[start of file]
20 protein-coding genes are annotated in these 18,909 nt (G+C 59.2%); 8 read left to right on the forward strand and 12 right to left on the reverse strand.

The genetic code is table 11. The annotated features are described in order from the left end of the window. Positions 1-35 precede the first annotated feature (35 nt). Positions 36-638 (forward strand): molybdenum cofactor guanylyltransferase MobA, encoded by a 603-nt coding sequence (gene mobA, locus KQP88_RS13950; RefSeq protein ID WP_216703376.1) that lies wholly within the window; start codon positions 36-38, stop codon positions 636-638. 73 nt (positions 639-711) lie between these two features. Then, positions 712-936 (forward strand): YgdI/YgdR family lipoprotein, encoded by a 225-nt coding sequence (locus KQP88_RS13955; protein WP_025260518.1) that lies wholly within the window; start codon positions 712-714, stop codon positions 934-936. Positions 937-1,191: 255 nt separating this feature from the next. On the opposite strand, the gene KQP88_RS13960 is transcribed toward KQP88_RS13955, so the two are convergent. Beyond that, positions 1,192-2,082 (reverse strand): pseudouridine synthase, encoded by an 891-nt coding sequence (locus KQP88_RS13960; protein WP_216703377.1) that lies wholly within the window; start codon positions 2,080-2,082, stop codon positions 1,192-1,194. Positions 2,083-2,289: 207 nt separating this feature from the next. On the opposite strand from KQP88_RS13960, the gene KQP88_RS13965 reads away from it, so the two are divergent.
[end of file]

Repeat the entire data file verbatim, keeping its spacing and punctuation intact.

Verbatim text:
20 protein-coding genes are annotated in these 18,909 nt (G+C 59.2%); 8 read left to right on the forward strand and 12 right to left on the reverse strand.

The genetic code is table 11. The annotated features are described in order from the left end of the window. Positions 1-35 precede the first annotated feature (35 nt). Positions 36-638 (forward strand): molybdenum cofactor guanylyltransferase MobA, encoded by a 603-nt coding sequence (gene mobA, locus KQP88_RS13950; RefSeq protein ID WP_216703376.1) that lies wholly within the window; start codon positions 36-38, stop codon positions 636-638. 73 nt (positions 639-711) lie between these two features. Then, positions 712-936 (forward strand): YgdI/YgdR family lipoprotein, encoded by a 225-nt coding sequence (locus KQP88_RS13955; protein WP_025260518.1) that lies wholly within the window; start codon positions 712-714, stop codon positions 934-936. Positions 937-1,191: 255 nt separating this feature from the next. On the opposite strand, the gene KQP88_RS13960 is transcribed toward KQP88_RS13955, so the two are convergent. Beyond that, positions 1,192-2,082 (reverse strand): pseudouridine synthase, encoded by an 891-nt coding sequence (locus KQP88_RS13960; protein WP_216703377.1) that lies wholly within the window; start codon positions 2,080-2,082, stop codon positions 1,192-1,194. Positions 2,083-2,289: 207 nt separating this feature from the next. On the opposite strand from KQP88_RS13960, the gene KQP88_RS13965 reads away from it, so the two are divergent.